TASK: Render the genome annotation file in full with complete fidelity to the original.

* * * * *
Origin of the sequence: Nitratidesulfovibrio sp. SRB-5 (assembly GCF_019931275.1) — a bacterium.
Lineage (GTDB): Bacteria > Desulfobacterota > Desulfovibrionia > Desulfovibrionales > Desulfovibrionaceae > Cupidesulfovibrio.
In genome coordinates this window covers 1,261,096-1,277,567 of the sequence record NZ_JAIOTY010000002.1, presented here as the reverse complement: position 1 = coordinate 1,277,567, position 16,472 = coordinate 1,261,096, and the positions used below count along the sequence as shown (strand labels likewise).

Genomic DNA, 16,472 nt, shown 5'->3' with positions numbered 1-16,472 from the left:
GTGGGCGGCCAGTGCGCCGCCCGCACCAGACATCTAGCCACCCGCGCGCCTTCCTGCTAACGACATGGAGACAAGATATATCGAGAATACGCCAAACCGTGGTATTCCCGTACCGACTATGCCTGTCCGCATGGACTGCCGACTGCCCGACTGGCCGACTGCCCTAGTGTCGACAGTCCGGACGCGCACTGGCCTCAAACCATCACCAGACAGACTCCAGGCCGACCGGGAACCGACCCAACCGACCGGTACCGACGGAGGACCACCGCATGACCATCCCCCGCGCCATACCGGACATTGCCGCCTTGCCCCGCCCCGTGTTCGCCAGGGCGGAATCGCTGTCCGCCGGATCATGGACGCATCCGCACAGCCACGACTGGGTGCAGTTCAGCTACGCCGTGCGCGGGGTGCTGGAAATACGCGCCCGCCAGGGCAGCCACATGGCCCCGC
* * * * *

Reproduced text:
Origin of the sequence: Nitratidesulfovibrio sp. SRB-5 (assembly GCF_019931275.1) — a bacterium.
Lineage (GTDB): Bacteria > Desulfobacterota > Desulfovibrionia > Desulfovibrionales > Desulfovibrionaceae > Cupidesulfovibrio.
In genome coordinates this window covers 1,261,096-1,277,567 of the sequence record NZ_JAIOTY010000002.1, presented here as the reverse complement: position 1 = coordinate 1,277,567, position 16,472 = coordinate 1,261,096, and the positions used below count along the sequence as shown (strand labels likewise).

Genomic DNA, 16,472 nt, shown 5'->3' with positions numbered 1-16,472 from the left:
GTGGGCGGCCAGTGCGCCGCCCGCACCAGACATCTAGCCACCCGCGCGCCTTCCTGCTAACGACATGGAGACAAGATATATCGAGAATACGCCAAACCGTGGTATTCCCGTACCGACTATGCCTGTCCGCATGGACTGCCGACTGCCCGACTGGCCGACTGCCCTAGTGTCGACAGTCCGGACGCGCACTGGCCTCAAACCATCACCAGACAGACTCCAGGCCGACCGGGAACCGACCCAACCGACCGGTACCGACGGAGGACCACCGCATGACCATCCCCCGCGCCATACCGGACATTGCCGCCTTGCCCCGCCCCGTGTTCGCCAGGGCGGAATCGCTGTCCGCCGGATCATGGACGCATCCGCACAGCCACGACTGGGTGCAGTTCAGCTACGCCGTGCGCGGGGTGCTGGAAATACGCGCCCGCCAGGGCAGCCACATGGCCCCGC